Local

KU researchers find venomous-bird fossil

The world's first known venom-fanged bird has been discovered in ancient fossils dug up in northeast China, scientists at the University of Kansas announced Monday.

Sinornithosaurus (Chinese bird-lizard) was a turkey-size creature that had fierce-looking fangs that were long, grooved and venomous. It also probably had flight feathers on its back legs, which made it a four-winged gliding predator.

This is the first report of venom in the lineage that leads to modern birds, scientists say.

Larry Martin, a KU scientist who helped discover and describe it, says the creature — as possibly the world's first-known venomous bird — is going to shake up all the known science about bird history.

While he and the other three scientists involved are careful to say in their scientific paper that Sino is a "bird-like creature," and a "raptor closely related to birds," Martin goes farther.

"I have a habit of deciding that if it looks like a bird and quacks like a bird, it's a bird," Martin said. "This is a bird."

The fangs made this creature look almost like a saber-tooth, he said.

Martin, the senior curator of vertebrate paleontology in the Biodiversity Institute at KU, is an internationally known authority on ancient birds and mammals, dinosaurs, climate change, evolution, and the fossil history of disease. Chinese paleontologists often invite him to China when they dig up never-before-described creatures.

He said Sinornithosaurus thrived 128 million years ago in heavily canopied tropical pine and fern forests of China; the fossil specimens ended up dying and being embedded and preserved in the muddy bottom of a lake.

The world was different then, Martin said: Temperatures were warmer; there was little or no ice at the North and South poles. Grass and flowering plants were only beginning to emerge and leafy trees had not yet appeared on the Earth; forests were made up of pines, ginkgo trees and ferns.

The Rocky Mountains had not yet risen from the North American plains; dinosaurs thrived, and mammals were all mouse- or shrew-like creatures that hid from predators like this one.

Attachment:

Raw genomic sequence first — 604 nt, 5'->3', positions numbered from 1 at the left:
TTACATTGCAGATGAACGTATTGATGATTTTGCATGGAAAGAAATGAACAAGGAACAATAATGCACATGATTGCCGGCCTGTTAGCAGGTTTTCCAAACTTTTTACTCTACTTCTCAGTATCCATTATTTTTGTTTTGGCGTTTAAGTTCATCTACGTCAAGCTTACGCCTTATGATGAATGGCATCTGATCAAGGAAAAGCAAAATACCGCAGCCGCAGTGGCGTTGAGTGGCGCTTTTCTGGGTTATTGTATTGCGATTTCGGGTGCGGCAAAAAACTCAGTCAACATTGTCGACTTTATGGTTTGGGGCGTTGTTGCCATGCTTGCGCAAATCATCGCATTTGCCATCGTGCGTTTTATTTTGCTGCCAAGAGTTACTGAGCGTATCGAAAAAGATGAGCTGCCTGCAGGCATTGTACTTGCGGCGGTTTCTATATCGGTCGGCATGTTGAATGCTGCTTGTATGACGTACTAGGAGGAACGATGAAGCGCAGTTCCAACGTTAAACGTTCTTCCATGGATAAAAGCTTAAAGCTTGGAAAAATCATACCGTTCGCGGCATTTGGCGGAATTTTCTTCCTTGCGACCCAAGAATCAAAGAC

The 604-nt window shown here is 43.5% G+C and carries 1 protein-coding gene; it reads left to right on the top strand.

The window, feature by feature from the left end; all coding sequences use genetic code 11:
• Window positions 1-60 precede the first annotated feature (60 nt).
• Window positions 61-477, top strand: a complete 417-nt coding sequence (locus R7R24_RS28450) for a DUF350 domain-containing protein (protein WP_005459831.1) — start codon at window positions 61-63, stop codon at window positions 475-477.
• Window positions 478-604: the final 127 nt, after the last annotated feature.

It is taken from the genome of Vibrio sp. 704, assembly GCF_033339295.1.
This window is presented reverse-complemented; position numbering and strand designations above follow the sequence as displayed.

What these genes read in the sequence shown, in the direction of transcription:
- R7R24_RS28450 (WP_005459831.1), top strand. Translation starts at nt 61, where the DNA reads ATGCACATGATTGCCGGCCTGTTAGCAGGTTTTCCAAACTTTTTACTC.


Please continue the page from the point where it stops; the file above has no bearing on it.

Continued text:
The KU-China team's findings will be published in the early edition of the Proceedings of the National Academy of Science this week.

"We think it's going to make a big splash," Martin said.

The article's authors are Enpu Gong, geology department at Northeastern University in Shenyang, China, and researchers Martin, David Burnham and Amanda Falk at KU.

The KU scientists traveled to China several times to study and describe the fossils. Martin said Sinornithosaurus is a relative to velociraptor, made famous in the movie "Jurassic Park."

The KU scientists made the discovery while studying microraptors, which other scientists say are a four-winged species of dinosaur that appears to be closely related to birds.

Microraptors do not appear to have been venomous, though. While studying microraptors, Martin, Burnham and their Chinese colleagues came across a half-dozen other fossils dug up in recent years that had mouthfuls of sharp, curved teeth and fangs in the middle of the mouth with distinct grooves. Along the side of the face was a depression in the bone that the scientists believe held a venom gland; from that depression a groove led to the tooth row.

"We just looked at each other that day," Martin said. "And I said, 'David, you do realize what this means?'

"We were shocked. We knew at that moment, 'Oh my gosh, this was a venomous animal.' "

The venom fangs are located toward the middle or back of the mouth. The creature probably used the venom not to kill but to immobilize prey the way some snakes and lizards with venomous back fangs do today. Sino probably preyed on other birds, gliding from tree to tree, and used shorter sharp teeth in the front of its mouth to tear off feathers to get to the meat.

"You wouldn't have seen it coming," Burnham said. "It would have swooped down behind you from a low-hanging tree branch and attacked from the back. It wanted to get its jaws around you.

"Once the teeth were embedded in your skin, the venom could seep into the wound. The prey would rapidly go into shock, but it would still be living, and it might have seen itself being slowly devoured by this raptor."

Related stories from Wichita Eagle

  Comments